Campus Shooting Highlights Legal Loophole

Law enforcement sources confirm that Northern Illinois University shooter Stephen Kazmierczak struggled with persistent mental illness that, at times, had the potential to make him a danger to himself, but he was, nevertheless, able to legally purchase the guns he used in his campus rampage.

After the shootings, NIU parents expressed outrage and disbelief over his access to guns, echoing grievances brought up by parents after last April's shootings at Virginia Tech.

"Why was this tormented young man able to carry out this massacre?" NIU parent Connie Catellani asked. "How could he legally obtain a weapon, designed to kill so many people in such a short time?"

Law enforcement officials told ABC News that Kazmierczak's parents placed him in a Chicago mental institution, for months of intensive treatment, when he was a teenager, and that he remained on medication as an adult.


Despite past treatment for mental health problems, Kazmierczak, 27, was able to purchase four guns in three visits to a gun store in Champaign, Ill., over a six-month period. Each time, he filled out a federal form, which asks two critical questions:

"Have you ever been adjudicated mentally defective (which includes a determination by a court, board, commission or other lawful authority that you are a danger to yourself or to others, or are incompetent to manage your own affairs)?" the form asks, "or have you ever been committed to a mental institution?"

Federal law says that if a court orders a person's commitment to a mental institution, that information is supposed to go into a federal database. A background check against that database would flag such a gun buyer, who would not be legally allowed to buy a firearm.

Police believe Kazmierczak's parents — not a judge — voluntarily committed him. Under current law, that voluntary commitment by his family would not make it illegal for him to purchase guns.

Gun control advocates say the law presents a gaping, potentially dangerous loophole.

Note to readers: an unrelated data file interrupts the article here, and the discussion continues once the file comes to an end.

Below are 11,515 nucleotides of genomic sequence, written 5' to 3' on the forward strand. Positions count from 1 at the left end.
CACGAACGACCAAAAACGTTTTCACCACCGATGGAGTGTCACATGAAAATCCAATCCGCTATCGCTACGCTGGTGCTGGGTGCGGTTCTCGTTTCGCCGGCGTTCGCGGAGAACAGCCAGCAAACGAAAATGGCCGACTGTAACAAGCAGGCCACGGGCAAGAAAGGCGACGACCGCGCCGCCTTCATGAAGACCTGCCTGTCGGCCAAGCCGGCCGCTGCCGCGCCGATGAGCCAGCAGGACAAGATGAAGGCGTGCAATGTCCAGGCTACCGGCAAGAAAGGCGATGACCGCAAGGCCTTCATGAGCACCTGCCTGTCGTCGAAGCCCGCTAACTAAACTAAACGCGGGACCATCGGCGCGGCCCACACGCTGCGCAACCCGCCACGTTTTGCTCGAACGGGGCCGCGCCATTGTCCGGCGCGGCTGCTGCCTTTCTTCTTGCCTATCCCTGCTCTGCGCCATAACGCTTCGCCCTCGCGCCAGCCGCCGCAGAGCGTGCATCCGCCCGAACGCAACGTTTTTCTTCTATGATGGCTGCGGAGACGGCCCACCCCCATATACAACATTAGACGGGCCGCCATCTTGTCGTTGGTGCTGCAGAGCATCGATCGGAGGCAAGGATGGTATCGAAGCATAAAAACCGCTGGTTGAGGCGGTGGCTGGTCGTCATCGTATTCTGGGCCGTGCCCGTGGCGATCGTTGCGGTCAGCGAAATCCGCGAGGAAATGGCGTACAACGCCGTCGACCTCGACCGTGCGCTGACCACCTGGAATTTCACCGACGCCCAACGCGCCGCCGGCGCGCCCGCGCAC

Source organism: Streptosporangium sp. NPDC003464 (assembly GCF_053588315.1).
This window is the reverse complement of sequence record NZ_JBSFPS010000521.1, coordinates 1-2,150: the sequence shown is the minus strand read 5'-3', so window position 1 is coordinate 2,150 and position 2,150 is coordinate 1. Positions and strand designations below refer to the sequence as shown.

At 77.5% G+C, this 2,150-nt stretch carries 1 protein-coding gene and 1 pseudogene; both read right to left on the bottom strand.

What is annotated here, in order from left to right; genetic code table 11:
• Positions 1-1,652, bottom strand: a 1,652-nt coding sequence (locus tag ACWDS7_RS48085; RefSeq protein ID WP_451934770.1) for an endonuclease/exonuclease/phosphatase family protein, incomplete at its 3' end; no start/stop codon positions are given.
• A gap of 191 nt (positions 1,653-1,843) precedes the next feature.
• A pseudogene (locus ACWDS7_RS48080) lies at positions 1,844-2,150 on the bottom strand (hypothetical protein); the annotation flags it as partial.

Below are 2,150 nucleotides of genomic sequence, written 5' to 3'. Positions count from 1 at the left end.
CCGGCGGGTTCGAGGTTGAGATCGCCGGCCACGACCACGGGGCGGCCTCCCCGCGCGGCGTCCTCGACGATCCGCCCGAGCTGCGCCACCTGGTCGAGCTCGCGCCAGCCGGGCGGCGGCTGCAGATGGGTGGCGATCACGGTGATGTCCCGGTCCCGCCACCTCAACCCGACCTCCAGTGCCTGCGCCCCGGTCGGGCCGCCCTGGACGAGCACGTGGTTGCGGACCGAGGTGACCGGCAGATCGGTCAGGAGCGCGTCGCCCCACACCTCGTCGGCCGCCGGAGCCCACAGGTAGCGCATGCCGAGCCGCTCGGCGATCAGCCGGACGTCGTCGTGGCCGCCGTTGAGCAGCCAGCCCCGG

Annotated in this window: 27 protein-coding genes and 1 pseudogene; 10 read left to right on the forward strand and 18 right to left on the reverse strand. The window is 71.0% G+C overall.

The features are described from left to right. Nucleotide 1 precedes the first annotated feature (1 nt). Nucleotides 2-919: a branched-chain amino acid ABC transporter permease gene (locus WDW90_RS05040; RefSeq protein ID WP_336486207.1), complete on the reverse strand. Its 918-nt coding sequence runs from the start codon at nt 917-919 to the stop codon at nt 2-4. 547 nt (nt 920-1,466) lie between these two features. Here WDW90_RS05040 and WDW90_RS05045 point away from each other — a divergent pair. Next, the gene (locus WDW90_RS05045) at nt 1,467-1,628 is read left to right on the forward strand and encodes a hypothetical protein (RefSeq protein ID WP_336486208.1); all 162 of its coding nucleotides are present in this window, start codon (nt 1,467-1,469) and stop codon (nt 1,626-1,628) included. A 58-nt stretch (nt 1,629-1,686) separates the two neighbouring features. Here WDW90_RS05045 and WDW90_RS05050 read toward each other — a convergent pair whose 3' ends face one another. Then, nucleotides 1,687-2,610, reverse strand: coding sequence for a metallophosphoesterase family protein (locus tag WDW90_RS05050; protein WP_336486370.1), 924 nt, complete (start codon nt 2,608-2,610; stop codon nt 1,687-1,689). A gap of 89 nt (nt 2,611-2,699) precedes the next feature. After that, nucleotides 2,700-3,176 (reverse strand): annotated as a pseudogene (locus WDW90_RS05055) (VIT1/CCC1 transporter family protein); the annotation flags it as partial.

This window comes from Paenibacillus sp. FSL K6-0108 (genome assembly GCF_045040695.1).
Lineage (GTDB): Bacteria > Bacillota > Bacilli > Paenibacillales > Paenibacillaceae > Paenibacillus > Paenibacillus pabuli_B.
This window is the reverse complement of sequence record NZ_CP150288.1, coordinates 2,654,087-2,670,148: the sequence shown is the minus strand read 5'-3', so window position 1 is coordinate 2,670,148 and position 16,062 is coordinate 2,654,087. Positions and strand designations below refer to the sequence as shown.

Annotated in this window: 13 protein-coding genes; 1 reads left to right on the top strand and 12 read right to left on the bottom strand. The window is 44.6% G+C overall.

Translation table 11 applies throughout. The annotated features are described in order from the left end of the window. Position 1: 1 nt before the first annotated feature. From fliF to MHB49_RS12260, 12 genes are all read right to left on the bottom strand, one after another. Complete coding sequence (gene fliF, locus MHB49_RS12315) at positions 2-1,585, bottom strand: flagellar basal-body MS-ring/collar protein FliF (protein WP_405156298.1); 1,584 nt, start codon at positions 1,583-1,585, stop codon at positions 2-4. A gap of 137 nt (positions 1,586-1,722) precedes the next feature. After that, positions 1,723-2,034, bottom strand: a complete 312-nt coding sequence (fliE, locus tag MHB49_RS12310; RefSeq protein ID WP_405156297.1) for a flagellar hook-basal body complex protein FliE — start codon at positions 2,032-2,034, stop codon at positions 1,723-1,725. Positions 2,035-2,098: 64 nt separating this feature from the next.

"Right now, the presumption in American society is that anybody should be able to get a gun at any time, very quickly. And we need to start saying that, for some people, who have shown clear signs of being mentally troubled, of being a danger to themself or others, that that should no longer be the presumption," said Paul Helmke, president of Brady Campaign to Prevent Gun Violence, told ABC News.

"Perhaps they can show that they are no longer a danger," he said, "but the presumption should be, no gun until you've had a clear showing that you're beyond that."

Ye even if Kazmierczak had lied on the form about his mental health, or if a judge had ruled him mentally incompetent or dangerous, authorities say it is unlikely a background check would have blocked the gun sales.

The reason: mental health records are not always readily available to police.

Seung-Hui Cho, the shooter in the Virginia Tech massacre, who killed 32 people before taking his own life, was able to buy a gun, even though a court had previously concluded that he was a danger to himself and others.

Since that campus tragedy, a measure that provides funds for initiatives that make mental health records more readily available, made its way through Congress and hit the books last month, after President Bush signed it into law. But police and gun control supporters worry it might take a long time to implement the new provisions — if it ever happens.

"Bureaucracies generally don't like to take on new activities. And what we've been finding, so far, in talking to various states is, everyone's pointing the finger, saying, 'That's not my job, we haven't done that before,'" Helmke said.

Thirty-two states provide some mental health records for federal background checks on handgun purchases — meaning the remaining 18 don't provide any, often citing the expense, and time-consuming nature of such an undertaking, or patient privacy concerns.

The states that do contribute records have added 402,000 files to the FBI's National Instant Criminal Background Check System, known as NICS.

The system allows gun dealers to call a toll-free number to submit customer information to be checked against the database. In most cases, dealers get a response within 30 seconds.

The NICS database has more than doubled since the Virginia Tech shootings; two weeks before the incident, on April 1, 2007, it contained 165,778 records from 22 states.

But the federal government cannot compel states to turn in the records, and critics point out that the majority of the records currently in the system came from only three states: Virginia, California and Michigan together contributed about 368,000 records to the catalog.

Yet with recent increases in the number of records, the database still only contains a fraction of what's filed in courts across the nation.

Helmke said 25 percent of felony records, and 80 percent to 90 percent of mental health records are missing from the system.

"With the passage of the Brady bill in 1993, we now do a background check. But the background check is only as good as the records that the states send into the system," Helmke said.

"Most states do a lousy job of sending those records in, and we allow other loopholes, like, that you can buy this with or without a background check at a gun show," he continued. "With that sort of system, we really don't have much of a restriction on keeping dangerous people from buying guns."